Confidence factor among both the private and banking sectors has to be established to get lending to grow, a banker, speaking on the backdrop of the Central Bank of Sri Lanka (CBSL) cutting down on its overnight (o/n) reverse repo rate by 50 basis points (bps) to 9% on Friday to spur lending, said.
However the o/n repo rate, ie. the rate at which CBSL pays banks for parking their excess cash with it remained unchanged at 7.25%.
The fact that the o/n repo rate has remained unchanged is an indicator by CBSL that they don’t want deposit rates to come down, but only lending rates to fall, another source said.
Credit growth as at end June, year on year increased by 6%, which a banker said was peanuts, compared to the double digit growth in lending to the private sector that was experienced in the past.
Government has to be given more time for the market to repose confidence on it despite the fact that the war was over 15 months ago, the sources said.
With lack of confidence in the Government translating to lack of confidence in the economy or real economy, investments, other than in Government securities have not taken-off. Market liquidity which was in the Rs. 50 billion range on an o/n basis till recently has since come down to Rs. 25 billion due to the settlement of the Government’s various overseas commitments (not petroleum bills or defence), coupled with the market banking its excess liquidity in Government securities, rather than lending the same to the private sector.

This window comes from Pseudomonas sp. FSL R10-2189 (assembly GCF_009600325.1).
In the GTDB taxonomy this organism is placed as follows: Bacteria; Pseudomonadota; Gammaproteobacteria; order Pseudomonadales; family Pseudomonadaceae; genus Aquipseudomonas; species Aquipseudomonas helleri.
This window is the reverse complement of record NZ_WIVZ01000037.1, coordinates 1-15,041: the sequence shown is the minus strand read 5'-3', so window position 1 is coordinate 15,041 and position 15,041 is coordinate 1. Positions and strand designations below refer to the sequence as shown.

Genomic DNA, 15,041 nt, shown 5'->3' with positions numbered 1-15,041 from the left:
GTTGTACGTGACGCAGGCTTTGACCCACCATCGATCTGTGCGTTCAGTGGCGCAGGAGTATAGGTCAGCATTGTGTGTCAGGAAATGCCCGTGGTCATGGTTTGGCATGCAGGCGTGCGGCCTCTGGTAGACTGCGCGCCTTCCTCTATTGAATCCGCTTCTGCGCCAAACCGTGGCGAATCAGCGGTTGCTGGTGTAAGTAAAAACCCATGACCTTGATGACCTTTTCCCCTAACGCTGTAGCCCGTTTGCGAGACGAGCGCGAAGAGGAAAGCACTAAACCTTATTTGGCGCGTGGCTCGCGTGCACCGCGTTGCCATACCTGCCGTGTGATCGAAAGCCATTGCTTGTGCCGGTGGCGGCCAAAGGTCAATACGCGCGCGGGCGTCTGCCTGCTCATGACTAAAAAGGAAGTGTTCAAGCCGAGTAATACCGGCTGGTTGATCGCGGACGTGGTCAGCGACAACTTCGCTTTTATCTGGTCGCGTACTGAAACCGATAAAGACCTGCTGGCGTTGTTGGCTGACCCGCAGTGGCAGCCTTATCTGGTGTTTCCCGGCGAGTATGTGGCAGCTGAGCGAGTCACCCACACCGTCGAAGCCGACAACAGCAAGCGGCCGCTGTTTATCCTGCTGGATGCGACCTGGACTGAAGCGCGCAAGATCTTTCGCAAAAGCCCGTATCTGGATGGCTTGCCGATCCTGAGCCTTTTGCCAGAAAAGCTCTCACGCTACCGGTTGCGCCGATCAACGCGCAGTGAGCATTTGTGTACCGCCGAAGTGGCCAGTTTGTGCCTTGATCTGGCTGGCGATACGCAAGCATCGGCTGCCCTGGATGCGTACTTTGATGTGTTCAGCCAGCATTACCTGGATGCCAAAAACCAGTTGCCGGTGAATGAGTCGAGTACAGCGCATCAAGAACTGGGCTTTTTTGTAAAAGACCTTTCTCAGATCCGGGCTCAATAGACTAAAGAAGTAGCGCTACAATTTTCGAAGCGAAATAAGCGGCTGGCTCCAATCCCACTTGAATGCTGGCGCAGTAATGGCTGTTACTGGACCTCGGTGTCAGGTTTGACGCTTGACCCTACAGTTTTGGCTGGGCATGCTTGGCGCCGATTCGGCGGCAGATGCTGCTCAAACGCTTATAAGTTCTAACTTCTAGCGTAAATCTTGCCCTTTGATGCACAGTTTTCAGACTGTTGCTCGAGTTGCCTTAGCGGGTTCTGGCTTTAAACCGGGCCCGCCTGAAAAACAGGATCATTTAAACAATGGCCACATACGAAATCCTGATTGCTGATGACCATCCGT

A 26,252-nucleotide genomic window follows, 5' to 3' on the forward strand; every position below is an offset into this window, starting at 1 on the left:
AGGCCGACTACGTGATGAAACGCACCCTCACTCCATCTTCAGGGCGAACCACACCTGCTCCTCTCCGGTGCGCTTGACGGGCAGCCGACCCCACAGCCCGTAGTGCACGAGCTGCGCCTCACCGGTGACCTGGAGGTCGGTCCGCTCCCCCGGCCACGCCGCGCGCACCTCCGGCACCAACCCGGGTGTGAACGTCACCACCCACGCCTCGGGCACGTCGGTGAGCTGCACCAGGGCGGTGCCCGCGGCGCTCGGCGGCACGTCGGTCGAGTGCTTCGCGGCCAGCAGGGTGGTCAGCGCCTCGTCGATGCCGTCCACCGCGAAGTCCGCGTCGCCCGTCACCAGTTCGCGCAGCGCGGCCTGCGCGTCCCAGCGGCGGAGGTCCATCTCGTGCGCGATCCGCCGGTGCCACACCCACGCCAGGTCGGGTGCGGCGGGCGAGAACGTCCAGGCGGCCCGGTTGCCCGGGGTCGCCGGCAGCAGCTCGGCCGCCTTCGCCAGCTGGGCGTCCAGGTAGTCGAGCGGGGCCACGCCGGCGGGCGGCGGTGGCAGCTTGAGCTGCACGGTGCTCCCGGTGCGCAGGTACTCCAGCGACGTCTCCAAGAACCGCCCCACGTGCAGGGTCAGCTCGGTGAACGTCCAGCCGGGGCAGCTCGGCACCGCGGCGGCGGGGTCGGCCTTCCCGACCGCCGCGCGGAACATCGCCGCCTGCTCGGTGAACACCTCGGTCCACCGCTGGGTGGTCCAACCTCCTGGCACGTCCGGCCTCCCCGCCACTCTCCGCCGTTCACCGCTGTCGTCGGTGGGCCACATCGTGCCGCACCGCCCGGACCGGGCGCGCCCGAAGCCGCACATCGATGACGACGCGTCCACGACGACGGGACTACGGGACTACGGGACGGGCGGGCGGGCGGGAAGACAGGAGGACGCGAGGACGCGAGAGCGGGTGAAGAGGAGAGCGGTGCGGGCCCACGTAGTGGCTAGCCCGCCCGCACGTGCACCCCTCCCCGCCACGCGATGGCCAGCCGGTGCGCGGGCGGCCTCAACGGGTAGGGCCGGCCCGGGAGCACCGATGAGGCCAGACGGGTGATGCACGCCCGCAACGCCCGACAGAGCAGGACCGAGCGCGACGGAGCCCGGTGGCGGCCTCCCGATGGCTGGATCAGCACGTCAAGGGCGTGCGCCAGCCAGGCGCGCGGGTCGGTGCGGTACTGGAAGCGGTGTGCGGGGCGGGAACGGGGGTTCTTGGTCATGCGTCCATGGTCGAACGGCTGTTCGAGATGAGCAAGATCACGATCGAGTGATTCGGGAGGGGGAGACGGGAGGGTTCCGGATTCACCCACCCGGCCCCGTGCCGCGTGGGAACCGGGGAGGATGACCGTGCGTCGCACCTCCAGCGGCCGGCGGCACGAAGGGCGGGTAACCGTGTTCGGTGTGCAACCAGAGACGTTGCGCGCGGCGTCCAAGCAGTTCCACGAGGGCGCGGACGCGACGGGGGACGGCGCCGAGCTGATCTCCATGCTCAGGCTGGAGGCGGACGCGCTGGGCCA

With Friday’s rate cut, one source however expected one year Treasury (T) Bill yields in this week’s primary auction to come down steeply to 7.75%, as opposed to 8.18% fetched in last week’s auction. T Bills are one form of Government securities.
2011 maturing T Bills were in any case trading at 7.50% in the secondary market prior to the auction, they said.
However, T Bonds in secondary market trading on Friday saw yields reduce by a mere 10 bps (compared with the steep 50 bps cut on the o/n repo rate announced by CBSL on that day), to be trading at 8.40%, 9%, 9.10% and 9.40% vis-à-vis 2013, 2014, 2015 and 2016 maturities respectively, over that fetched on Thursday.
The market had envisaged such a cut, so they had discounted it in prior tradings, they said.
The previous week’s T Bond primary auction saw weighted average yields fetching 9.40% and 9.55% for Bonds maturing on 2015 and 2016 respectively, a come down since in secondary market trading.
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